IMPACT – MEDIUM
What is the change? A pilot program that allows spouses and common-law partners of Canadian citizens and permanent residents to obtain an open work permit while awaiting permanent residence has been extended through Jan. 31, 2019.
What does the change mean? The program allows spouses and common-law partners to obtain work authorization sooner than if they wait for approval of their permanent residence applications, which can take up to one year.
- Implementation time frame: Immediate and ongoing until Jan. 31, 2019.
- Visas/permits affected: Permanent residence under the Spouse or Common-Law Partner in Canada (SCLPC) class.
- Who is affected: Spouses and common-law partners of Canadian citizens and permanent residents currently living in Canada at the same address as the sponsor and holding a valid temporary status (visitor, workers, student).
- Impact on processing times: Open work permits take approximately four months to process.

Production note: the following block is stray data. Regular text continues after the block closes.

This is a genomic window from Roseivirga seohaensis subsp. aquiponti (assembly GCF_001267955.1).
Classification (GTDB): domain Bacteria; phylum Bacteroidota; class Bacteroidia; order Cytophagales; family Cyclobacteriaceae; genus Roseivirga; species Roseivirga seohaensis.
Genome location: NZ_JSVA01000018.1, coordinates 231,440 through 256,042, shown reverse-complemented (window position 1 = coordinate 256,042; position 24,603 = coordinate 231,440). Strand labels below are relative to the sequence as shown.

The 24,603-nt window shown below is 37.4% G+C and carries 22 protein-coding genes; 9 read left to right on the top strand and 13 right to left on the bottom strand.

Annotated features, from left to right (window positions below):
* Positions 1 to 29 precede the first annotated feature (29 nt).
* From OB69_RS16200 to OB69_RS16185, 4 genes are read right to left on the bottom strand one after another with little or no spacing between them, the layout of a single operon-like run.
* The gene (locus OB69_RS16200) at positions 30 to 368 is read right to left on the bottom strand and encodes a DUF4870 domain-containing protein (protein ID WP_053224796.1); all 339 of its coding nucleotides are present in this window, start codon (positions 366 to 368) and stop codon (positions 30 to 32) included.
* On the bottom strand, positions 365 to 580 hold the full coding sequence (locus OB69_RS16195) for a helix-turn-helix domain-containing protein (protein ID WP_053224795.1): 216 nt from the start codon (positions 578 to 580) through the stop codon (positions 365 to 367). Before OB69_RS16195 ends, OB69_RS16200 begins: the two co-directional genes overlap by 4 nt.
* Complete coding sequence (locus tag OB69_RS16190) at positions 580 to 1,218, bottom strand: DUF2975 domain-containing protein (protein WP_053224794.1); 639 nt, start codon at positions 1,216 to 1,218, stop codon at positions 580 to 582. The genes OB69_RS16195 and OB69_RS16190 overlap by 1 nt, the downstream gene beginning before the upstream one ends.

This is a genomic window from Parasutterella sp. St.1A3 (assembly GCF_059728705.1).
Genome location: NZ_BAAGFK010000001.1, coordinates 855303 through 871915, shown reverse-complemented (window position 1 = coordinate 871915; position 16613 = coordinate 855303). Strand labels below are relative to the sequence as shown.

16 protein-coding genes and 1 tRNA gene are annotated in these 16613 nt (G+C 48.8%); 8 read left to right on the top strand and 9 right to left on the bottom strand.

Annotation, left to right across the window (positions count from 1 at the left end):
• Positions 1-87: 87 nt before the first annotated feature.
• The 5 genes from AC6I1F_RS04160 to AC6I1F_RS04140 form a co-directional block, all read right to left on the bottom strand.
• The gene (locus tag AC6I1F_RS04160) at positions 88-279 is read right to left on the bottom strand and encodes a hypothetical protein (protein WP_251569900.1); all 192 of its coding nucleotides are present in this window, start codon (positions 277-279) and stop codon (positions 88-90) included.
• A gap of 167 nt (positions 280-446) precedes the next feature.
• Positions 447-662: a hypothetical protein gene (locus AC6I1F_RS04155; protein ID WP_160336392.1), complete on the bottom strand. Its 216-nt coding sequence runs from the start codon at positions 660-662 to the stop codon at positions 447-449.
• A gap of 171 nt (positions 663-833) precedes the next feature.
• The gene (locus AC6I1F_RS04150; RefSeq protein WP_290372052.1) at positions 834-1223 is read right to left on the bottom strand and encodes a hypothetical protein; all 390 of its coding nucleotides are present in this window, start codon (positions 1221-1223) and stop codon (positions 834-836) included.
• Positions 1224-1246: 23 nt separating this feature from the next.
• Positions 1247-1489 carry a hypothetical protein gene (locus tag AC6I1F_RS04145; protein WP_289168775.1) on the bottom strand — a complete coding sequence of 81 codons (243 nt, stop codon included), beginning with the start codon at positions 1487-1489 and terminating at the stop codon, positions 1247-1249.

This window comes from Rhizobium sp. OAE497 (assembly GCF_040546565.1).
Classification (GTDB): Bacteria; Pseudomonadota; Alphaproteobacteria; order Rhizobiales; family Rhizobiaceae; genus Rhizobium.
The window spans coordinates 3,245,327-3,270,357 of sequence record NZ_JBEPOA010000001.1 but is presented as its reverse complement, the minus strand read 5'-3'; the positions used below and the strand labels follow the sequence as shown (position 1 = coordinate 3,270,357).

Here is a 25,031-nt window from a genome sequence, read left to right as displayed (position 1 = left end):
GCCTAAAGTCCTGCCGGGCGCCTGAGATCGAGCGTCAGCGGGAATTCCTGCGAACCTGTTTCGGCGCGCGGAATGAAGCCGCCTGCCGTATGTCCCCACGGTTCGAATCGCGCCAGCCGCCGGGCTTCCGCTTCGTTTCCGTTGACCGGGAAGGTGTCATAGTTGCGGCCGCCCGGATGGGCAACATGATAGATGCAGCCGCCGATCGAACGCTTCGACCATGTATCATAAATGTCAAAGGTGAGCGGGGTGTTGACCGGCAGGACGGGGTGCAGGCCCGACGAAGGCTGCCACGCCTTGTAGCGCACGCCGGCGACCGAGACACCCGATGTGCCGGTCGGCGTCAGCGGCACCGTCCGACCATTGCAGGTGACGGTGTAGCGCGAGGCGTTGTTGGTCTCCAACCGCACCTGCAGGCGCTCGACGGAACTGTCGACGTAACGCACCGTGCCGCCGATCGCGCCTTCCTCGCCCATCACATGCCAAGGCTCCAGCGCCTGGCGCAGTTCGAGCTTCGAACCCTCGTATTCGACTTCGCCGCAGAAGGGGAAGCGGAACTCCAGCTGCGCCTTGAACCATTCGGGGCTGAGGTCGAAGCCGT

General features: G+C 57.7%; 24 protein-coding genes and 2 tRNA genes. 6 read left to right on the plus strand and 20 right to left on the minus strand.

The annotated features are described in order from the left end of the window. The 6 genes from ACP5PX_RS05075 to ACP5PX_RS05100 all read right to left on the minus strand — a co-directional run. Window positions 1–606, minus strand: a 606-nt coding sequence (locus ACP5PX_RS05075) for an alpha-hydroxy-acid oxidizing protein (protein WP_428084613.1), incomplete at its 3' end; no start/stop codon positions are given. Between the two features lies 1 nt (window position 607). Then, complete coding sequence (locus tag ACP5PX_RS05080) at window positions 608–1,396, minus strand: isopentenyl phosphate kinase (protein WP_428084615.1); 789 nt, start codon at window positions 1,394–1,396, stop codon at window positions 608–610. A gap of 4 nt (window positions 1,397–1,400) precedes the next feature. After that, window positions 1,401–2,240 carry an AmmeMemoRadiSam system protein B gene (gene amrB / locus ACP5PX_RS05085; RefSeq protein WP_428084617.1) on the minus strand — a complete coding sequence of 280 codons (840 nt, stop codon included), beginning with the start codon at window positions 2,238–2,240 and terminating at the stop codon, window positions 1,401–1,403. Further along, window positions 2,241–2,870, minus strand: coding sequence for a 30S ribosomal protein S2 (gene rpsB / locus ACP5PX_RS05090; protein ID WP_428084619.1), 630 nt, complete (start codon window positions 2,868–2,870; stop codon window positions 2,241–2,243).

- Business impact: The program allows spouses to start work sooner, benefiting companies that hire them.
- Next steps: Spouses and partners who have received an “approval in principle” of their permanent residence application may apply for an open work permit online; those who have not yet received an approval in principle may apply by mail. Instructions for applying for renewals of an open work permit or filing a new application for an open work permit in tandem with a permanent residence application are available on the Canadian government’s website.
Background: The pilot program was launched in December 2014 and has been extended several times. Before the program, spouses and partners had to wait for an approval-in-principle of their residency applications before they could apply for work permits.
BAL Analysis: The extension of the pilot program is in accordance with the government’s priority of family reunification and enables spouses and partners to begin work sooner, benefiting their families and employers’ ability to hire and retain expatriate workers.